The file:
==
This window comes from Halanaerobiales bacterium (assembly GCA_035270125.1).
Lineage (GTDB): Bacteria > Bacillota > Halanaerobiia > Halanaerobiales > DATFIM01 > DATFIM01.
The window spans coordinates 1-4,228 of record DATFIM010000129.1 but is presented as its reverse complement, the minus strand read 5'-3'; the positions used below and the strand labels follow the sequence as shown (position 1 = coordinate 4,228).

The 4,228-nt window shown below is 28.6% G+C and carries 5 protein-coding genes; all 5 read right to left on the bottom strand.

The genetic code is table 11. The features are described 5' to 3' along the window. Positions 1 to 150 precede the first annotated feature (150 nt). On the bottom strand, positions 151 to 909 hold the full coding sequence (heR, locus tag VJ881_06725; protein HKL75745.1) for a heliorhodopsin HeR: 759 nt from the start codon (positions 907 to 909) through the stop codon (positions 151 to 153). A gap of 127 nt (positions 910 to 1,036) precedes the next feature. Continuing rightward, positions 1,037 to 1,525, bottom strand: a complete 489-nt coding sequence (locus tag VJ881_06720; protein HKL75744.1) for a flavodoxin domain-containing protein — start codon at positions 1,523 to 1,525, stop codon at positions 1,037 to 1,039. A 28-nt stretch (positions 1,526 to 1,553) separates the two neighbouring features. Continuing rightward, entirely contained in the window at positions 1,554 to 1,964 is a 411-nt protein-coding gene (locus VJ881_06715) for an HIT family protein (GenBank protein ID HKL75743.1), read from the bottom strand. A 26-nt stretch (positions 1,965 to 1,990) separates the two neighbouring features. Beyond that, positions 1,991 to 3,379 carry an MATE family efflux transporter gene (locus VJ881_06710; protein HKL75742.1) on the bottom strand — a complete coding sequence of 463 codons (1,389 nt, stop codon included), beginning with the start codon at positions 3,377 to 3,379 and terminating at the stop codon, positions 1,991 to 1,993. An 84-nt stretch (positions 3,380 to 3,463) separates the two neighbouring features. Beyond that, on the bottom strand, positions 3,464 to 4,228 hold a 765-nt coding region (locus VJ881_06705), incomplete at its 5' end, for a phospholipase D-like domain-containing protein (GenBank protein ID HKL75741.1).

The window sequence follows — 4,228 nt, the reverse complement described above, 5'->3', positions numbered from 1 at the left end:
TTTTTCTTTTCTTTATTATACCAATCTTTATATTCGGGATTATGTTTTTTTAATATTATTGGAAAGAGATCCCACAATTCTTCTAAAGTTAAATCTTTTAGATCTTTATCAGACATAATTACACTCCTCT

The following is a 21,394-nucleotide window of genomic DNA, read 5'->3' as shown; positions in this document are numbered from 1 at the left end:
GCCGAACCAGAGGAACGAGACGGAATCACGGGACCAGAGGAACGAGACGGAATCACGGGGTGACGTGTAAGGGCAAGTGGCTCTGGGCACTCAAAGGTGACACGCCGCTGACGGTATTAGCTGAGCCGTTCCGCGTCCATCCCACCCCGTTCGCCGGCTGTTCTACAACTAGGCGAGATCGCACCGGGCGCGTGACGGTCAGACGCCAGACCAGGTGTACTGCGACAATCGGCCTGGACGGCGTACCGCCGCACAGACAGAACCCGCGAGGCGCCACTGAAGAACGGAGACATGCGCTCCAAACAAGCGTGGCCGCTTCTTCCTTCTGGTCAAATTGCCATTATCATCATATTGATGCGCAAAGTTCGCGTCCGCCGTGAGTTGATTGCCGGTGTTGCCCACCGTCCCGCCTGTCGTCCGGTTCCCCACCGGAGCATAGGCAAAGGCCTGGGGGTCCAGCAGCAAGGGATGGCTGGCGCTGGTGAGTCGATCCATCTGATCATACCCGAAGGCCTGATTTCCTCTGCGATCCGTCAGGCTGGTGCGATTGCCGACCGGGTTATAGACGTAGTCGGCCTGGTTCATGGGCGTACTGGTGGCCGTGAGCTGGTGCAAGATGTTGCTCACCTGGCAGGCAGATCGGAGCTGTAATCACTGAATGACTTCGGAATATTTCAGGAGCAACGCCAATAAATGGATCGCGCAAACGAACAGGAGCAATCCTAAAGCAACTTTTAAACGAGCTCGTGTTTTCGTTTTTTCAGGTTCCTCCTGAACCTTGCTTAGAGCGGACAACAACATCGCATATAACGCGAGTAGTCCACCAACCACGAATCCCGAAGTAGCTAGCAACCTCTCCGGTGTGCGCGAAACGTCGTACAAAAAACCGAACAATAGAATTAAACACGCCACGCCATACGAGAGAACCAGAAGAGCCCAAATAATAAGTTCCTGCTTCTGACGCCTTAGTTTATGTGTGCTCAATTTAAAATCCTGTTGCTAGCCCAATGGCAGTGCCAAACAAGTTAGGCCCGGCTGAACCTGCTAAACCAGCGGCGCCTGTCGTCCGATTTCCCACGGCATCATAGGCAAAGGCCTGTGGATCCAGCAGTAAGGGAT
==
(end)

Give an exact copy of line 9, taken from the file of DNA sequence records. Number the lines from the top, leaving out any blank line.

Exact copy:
GCCGAACCAGAGGAACGAGACGGAATCACGGGACCAGAGGAACGAGACGGAATCACGGGGTGACGTGTAAGGGCAAGTGGCTCTGGGCACTCAAAGGTGACACGCCGCTGACGGTATTAGCTGAGCCGTTCCGCGTCCATCCCACCCCGTTCGCCGGCTGTTCTACAACTAGGCGAGATCGCACCGGGCGCGTGACGGTCAGACGCCAGACCAGGTGTACTGCGACAATCGGCCTGGACGGCGTACCGCCGCACAGACAGAACCCGCGAGGCGCCACTGAAGAACGGAGACATGCGCTCCAAACAAGCGTGGCCGCTTCTTCCTTCTGGTCAAATTGCCATTATCATCATATTGATGCGCAAAGTTCGCGTCCGCCGTGAGTTGATTGCCGGTGTTGCCCACCGTCCCGCCTGTCGTCCGGTTCCCCACCGGAGCATAGGCAAAGGCCTGGGGGTCCAGCAGCAAGGGATGGCTGGCGCTGGTGAGTCGATCCATCTGATCATACCCGAAGGCCTGATTTCCTCTGCGATCCGTCAGGCTGGTGCGATTGCCGACCGGGTTATAGACGTAGTCGGCCTGGTTCATGGGCGTACTGGTGGCCGTGAGCTGGTGCAAGATGTTGCTCACCTGGCAGGCAGATCGGAGCTGTAATCACTGAATGACTTCGGAATATTTCAGGAGCAACGCCAATAAATGGATCGCGCAAACGAACAGGAGCAATCCTAAAGCAACTTTTAAACGAGCTCGTGTTTTCGTTTTTTCAGGTTCCTCCTGAACCTTGCTTAGAGCGGACAACAACATCGCATATAACGCGAGTAGTCCACCAACCACGAATCCCGAAGTAGCTAGCAACCTCTCCGGTGTGCGCGAAACGTCGTACAAAAAACCGAACAATAGAATTAAACACGCCACGCCATACGAGAGAACCAGAAGAGCCCAAATAATAAGTTCCTGCTTCTGACGCCTTAGTTTATGTGTGCTCAATTTAAAATCCTGTTGCTAGCCCAATGGCAGTGCCAAACAAGTTAGGCCCGGCTGAACCTGCTAAACCAGCGGCGCCTGTCGTCCGATTTCCCACGGCATCATAGGCAAAGGCCTGTGGATCCAGCAGTAAGGGAT